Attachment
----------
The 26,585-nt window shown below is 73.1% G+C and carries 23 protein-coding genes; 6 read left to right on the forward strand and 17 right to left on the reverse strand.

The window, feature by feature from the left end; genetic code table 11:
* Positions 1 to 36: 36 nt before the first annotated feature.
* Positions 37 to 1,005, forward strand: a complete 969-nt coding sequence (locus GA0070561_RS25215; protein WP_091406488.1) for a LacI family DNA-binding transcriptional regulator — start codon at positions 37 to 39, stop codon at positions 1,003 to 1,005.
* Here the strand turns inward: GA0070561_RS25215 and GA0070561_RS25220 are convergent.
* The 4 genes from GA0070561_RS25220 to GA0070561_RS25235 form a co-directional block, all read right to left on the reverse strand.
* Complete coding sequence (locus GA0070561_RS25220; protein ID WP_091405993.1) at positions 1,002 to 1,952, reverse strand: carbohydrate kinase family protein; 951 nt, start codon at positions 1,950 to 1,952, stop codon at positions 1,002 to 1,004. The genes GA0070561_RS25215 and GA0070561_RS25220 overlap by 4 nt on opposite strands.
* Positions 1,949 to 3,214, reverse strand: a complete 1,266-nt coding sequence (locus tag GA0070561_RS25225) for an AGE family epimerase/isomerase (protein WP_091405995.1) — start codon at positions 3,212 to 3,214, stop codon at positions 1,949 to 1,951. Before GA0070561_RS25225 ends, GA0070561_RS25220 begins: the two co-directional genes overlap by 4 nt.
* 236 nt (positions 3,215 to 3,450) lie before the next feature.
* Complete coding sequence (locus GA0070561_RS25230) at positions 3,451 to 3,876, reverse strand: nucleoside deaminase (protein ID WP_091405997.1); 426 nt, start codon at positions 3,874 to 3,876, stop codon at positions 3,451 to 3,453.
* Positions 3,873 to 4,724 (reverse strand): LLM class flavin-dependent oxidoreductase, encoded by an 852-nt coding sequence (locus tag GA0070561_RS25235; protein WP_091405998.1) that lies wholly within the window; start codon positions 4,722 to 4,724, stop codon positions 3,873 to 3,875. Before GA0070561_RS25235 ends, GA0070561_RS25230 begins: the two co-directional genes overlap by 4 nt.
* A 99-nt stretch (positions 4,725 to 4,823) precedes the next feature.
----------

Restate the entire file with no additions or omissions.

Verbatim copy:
The 26,585-nt window shown below is 73.1% G+C and carries 23 protein-coding genes; 6 read left to right on the forward strand and 17 right to left on the reverse strand.

The window, feature by feature from the left end; genetic code table 11:
* Positions 1 to 36: 36 nt before the first annotated feature.
* Positions 37 to 1,005, forward strand: a complete 969-nt coding sequence (locus GA0070561_RS25215; protein WP_091406488.1) for a LacI family DNA-binding transcriptional regulator — start codon at positions 37 to 39, stop codon at positions 1,003 to 1,005.
* Here the strand turns inward: GA0070561_RS25215 and GA0070561_RS25220 are convergent.
* The 4 genes from GA0070561_RS25220 to GA0070561_RS25235 form a co-directional block, all read right to left on the reverse strand.
* Complete coding sequence (locus GA0070561_RS25220; protein ID WP_091405993.1) at positions 1,002 to 1,952, reverse strand: carbohydrate kinase family protein; 951 nt, start codon at positions 1,950 to 1,952, stop codon at positions 1,002 to 1,004. The genes GA0070561_RS25215 and GA0070561_RS25220 overlap by 4 nt on opposite strands.
* Positions 1,949 to 3,214, reverse strand: a complete 1,266-nt coding sequence (locus tag GA0070561_RS25225) for an AGE family epimerase/isomerase (protein WP_091405995.1) — start codon at positions 3,212 to 3,214, stop codon at positions 1,949 to 1,951. Before GA0070561_RS25225 ends, GA0070561_RS25220 begins: the two co-directional genes overlap by 4 nt.
* 236 nt (positions 3,215 to 3,450) lie before the next feature.
* Complete coding sequence (locus GA0070561_RS25230) at positions 3,451 to 3,876, reverse strand: nucleoside deaminase (protein ID WP_091405997.1); 426 nt, start codon at positions 3,874 to 3,876, stop codon at positions 3,451 to 3,453.
* Positions 3,873 to 4,724 (reverse strand): LLM class flavin-dependent oxidoreductase, encoded by an 852-nt coding sequence (locus tag GA0070561_RS25235; protein WP_091405998.1) that lies wholly within the window; start codon positions 4,722 to 4,724, stop codon positions 3,873 to 3,875. Before GA0070561_RS25235 ends, GA0070561_RS25230 begins: the two co-directional genes overlap by 4 nt.
* A 99-nt stretch (positions 4,725 to 4,823) precedes the next feature.